Many players in Major League Baseball fly under the radar but are crucial to their team’s success both on and off the field. These kinds of players are hard to dislike but are also hard to pinpoint and locate. Most teams have one or more of these players. These kinds of players can go underappreciated for years on end.
One of these special hidden gems plays for the Mets. It’s Michael Conforto.
Drafted in the first round at No. 8 overall in 2014, Conforto was one of the best college bats in the entire 2014 draft. Conforto quickly jumped onto the prospect scene for the Brooklyn Cyclones, hitting .331/403/.448 with a trio home runs and 19 RBI in 42 games for them that season. By the time the 2014 season came to a close, Michael had cemented himself on major prospect lists and was the fourth overall prospect in a loaded farm system that included Noah Syndergaard, Steven Matz, Brandon Nimmo, and Dominic Smith.
The 2015 season for Conforto was an impressive one from start to finish. He started in High-A St. Lucie and also played for Double-A Binghamton for a good chunk of the season. Between those two levels, Conforto hit .297/.372/.482 with 12 home runs and 54 RBI through 91 games. On July 4, Michael Conforto became the 18,565th player to play in Major League Baseball as he went 0-for-3 with an RBI against the Dodgers while starting in right field. He came up the ranks with questions on his defense and proved those doubters wrong by showing off his above-average defense upon arrival. Down the stretch towards an eventual National League title, Conforto hit .270/.335/.506 with nine home runs, 26 RBI, and 14 doubles while cementing himself as a middle-of-the-order bat for then-manager Terry Collins.
When the stakes got high and the postseason hit, Conforto stepped up to the challenge as a young 22-year-old rookie who had just debuted and played in the College World Series a short year before. He struggled slightly in the NLDS and NLCS, but when the World Series came around, he knew what was up. He had a huge series. hitting .333 with two home runs and 4 RBI, even though the Mets eventually fell to the Royals in Game 5.
When the calendar turned to 2016, so did Conforto’s play. He didn’t enjoy the success that he had had the previous season. Conforto only hit .220/.310/.414 with 12 home runs and 42 RBI through 109 games. Over the course of that season, Conforto was demoted twice and promoted again after dominating in the minors. Still, 2016 was a season to forget for Michael.
However, 2017 was a season to remember for Conforto, as he was an All-Star for the first time in his career. Although he did have his season cut short by a torn-up shoulder on a swing in late August, Conforto hit .279/.384/.555 with 27 home runs and 68 RBI through 109 games. He played plenty of great defense across the outfield while making Gold Glove-caliber plays in centerfield.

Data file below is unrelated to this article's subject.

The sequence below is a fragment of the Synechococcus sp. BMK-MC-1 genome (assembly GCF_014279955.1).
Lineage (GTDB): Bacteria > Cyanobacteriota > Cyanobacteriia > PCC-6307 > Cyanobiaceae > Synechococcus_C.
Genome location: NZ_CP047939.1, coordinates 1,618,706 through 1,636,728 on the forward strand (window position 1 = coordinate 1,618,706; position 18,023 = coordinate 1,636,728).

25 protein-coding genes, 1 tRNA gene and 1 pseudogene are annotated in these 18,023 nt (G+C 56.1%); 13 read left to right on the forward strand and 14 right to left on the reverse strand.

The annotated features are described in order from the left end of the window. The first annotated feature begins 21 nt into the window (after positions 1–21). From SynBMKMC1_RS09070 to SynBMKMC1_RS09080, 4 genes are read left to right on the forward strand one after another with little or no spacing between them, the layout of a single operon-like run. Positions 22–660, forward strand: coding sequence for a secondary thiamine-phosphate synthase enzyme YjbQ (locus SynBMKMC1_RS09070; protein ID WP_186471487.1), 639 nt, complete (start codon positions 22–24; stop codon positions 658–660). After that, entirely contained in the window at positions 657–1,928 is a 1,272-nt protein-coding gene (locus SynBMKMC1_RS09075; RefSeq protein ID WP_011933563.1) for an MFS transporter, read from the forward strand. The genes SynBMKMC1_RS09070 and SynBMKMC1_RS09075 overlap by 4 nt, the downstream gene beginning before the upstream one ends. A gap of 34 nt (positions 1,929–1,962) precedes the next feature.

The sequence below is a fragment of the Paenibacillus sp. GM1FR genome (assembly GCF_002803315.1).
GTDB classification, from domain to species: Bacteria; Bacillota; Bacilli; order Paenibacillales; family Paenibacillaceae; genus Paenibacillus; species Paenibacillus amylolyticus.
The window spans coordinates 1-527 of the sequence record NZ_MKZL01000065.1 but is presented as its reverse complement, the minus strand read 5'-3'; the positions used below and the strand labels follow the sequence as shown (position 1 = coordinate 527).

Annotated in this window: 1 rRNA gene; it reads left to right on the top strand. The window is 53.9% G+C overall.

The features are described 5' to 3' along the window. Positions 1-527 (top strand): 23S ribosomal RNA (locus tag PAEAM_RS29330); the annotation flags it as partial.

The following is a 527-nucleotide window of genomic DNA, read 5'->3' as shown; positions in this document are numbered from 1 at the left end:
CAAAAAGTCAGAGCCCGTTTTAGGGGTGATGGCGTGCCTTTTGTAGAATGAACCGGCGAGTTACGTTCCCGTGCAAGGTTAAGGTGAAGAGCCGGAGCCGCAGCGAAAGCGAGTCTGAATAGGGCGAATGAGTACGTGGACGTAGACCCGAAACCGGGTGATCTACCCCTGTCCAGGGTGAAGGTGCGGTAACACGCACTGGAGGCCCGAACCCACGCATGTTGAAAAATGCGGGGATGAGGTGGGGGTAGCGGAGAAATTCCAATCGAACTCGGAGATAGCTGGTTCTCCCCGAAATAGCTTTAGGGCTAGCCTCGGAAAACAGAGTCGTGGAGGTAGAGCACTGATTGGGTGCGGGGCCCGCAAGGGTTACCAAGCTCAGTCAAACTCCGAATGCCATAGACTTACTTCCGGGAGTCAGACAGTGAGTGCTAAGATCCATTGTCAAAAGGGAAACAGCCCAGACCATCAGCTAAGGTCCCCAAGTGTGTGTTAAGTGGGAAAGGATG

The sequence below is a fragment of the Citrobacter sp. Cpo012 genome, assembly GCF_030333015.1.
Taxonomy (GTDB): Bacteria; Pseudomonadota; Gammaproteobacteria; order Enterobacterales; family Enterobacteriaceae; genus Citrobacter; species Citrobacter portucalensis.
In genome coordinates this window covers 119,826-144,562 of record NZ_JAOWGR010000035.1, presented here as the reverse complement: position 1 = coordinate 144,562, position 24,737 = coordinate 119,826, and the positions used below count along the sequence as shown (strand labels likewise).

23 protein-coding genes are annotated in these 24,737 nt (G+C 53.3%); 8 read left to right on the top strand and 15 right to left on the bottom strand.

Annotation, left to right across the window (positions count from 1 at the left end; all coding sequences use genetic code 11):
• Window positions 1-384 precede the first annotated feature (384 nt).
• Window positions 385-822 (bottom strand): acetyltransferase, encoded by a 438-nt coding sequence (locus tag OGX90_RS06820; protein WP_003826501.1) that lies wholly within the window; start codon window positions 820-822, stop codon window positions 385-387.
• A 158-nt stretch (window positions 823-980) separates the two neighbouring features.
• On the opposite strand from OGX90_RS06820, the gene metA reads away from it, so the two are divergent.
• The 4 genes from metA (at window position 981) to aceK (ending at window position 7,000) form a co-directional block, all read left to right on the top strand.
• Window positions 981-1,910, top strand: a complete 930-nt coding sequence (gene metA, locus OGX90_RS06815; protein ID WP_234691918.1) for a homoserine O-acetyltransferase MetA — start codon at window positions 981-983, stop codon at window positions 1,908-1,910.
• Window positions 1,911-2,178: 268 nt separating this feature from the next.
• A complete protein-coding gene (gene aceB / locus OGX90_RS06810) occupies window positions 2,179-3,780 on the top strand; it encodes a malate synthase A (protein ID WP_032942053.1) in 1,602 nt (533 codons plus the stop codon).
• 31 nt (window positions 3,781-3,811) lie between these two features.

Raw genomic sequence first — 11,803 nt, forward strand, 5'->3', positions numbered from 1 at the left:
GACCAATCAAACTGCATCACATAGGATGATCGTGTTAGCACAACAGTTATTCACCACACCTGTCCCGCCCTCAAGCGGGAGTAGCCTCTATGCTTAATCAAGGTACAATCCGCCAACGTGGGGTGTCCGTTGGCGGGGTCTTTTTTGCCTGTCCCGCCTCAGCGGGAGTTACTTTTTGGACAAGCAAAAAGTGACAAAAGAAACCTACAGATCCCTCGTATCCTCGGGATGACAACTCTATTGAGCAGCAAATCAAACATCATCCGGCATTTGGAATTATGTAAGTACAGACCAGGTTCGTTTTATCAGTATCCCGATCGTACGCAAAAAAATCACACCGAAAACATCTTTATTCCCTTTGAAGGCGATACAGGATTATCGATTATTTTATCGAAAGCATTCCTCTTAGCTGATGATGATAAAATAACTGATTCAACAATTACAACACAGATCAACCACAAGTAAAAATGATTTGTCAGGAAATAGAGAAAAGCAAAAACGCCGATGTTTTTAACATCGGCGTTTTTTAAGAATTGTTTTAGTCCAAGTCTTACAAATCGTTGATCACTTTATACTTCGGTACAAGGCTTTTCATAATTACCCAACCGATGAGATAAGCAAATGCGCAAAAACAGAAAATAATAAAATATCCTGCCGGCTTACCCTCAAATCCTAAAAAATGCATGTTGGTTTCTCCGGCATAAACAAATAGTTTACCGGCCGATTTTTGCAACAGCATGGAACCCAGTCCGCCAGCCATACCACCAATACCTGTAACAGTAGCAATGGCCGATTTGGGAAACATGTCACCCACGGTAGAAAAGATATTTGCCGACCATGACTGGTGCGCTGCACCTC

2018 was also a solid season for Conforto, as he again played across all three outfield positions and appeared in a career-high 153 games. He compiled a solid .243/.350/.448 batting line along with a then career-high 28 home runs and 82 RBI. Conforto had finally established himself as a mainstay in the lineup and a solid defender in the outfield. This is where he turned himself from a questionable player to an established big-leaguer. Conforto not only played great but was also a great leader, always offering encouragement and optimism during rough times. That was only a glimpse of what a special player he would prove to be the in 2019.
Before we talk statistics for Conforto in 2019, let’s talk about his leadership. The Mets started the season off well, and Conforto said the Mets couldn’t settle as they have to continue playing great all season long. When they did slump in the middle, Conforto motivated the team and said that the team would still have to fight and that the best baseball had yet to be played. That proved to be correct when they made a comeback from 15 games below .500 all the way into a Wild card spot. They fought until the second to last game, in which they were eliminated. Conforto showed fight and resilience all year long. It’s not often that you get a leader, a competitor, and a respected player like Conforto who also brings great play in the field.
Statistically, Conforto had his best season in 2019. Through 151 games, he slashed .257/.363/.494 with a career-high 33 home runs and 92 RBI. Conforto also smacked 29 doubles and came up clutch on numerous occasions. He played great defense in right field and played with a lot of heart, finishing the year with 3.7 fWAR.
This shows how much of a gem Michael Conforto was. Here, in comparison, are Bryce Harper’s stats from 2019, just one year into his 13-year, $330 million deal:
.260/.372/.510, 35 HR, 114 RBI, 99 BB, 178 SO, .882 OPS, 4.6 WAR
Now, here are the 2019 stats for the 26-year-old Conforto, who earned just above $4 million in 2019 and won’t be a free agent until 2022:
.257/.363/.494, 33 HR, 92 RBI, 84 BB, 149 SO, .856 OPS, 3.7 WAR
Is the crazy contract really worth slightly better stats? I would argue that on Conforto’s current contract and with his proven leadership and consistent game-play, teams would rather have Conforto with slightly worse production over Harper and the baggage that comes with him. By no means should we undermine what Bryce Harper has done, but it’s undeniable that Conforto is almost as good as the newly-paid Phillies star if you look at the full picture.
The fact that I have shown that Bryce Harper and Michael Conforto are in the same ballpark is a bit mind-boggling to me considering the amount of publicity Harper gets versus the little to none that Conforto gets, and that is with Conforto being in New York.
It’s time for baseball fans to look at and realize there are many hidden gems just like Conforto around the league. Salary and media coverage never tells the full story.